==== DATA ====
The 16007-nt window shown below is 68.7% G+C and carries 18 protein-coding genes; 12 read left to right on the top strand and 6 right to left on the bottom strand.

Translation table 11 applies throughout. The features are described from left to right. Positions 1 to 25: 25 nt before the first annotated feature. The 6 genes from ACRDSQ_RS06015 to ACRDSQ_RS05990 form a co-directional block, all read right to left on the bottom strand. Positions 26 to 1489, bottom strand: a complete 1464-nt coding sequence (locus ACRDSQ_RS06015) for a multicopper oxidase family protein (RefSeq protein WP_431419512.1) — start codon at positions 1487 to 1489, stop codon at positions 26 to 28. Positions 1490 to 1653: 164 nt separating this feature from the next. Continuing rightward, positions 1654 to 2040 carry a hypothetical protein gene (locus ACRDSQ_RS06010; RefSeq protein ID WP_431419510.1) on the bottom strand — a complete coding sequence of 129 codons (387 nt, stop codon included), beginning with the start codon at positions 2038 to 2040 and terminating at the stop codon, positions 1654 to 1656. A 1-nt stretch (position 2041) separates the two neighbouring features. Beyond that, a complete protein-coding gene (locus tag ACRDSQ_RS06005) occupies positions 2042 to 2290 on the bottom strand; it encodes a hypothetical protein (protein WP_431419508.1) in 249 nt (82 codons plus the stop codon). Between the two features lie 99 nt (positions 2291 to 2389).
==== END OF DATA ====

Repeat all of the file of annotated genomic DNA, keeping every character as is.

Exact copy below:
The 16007-nt window shown below is 68.7% G+C and carries 18 protein-coding genes; 12 read left to right on the top strand and 6 right to left on the bottom strand.

Translation table 11 applies throughout. The features are described from left to right. Positions 1 to 25: 25 nt before the first annotated feature. The 6 genes from ACRDSQ_RS06015 to ACRDSQ_RS05990 form a co-directional block, all read right to left on the bottom strand. Positions 26 to 1489, bottom strand: a complete 1464-nt coding sequence (locus ACRDSQ_RS06015) for a multicopper oxidase family protein (RefSeq protein WP_431419512.1) — start codon at positions 1487 to 1489, stop codon at positions 26 to 28. Positions 1490 to 1653: 164 nt separating this feature from the next. Continuing rightward, positions 1654 to 2040 carry a hypothetical protein gene (locus ACRDSQ_RS06010; RefSeq protein ID WP_431419510.1) on the bottom strand — a complete coding sequence of 129 codons (387 nt, stop codon included), beginning with the start codon at positions 2038 to 2040 and terminating at the stop codon, positions 1654 to 1656. A 1-nt stretch (position 2041) separates the two neighbouring features. Beyond that, a complete protein-coding gene (locus tag ACRDSQ_RS06005) occupies positions 2042 to 2290 on the bottom strand; it encodes a hypothetical protein (protein WP_431419508.1) in 249 nt (82 codons plus the stop codon). Between the two features lie 99 nt (positions 2291 to 2389).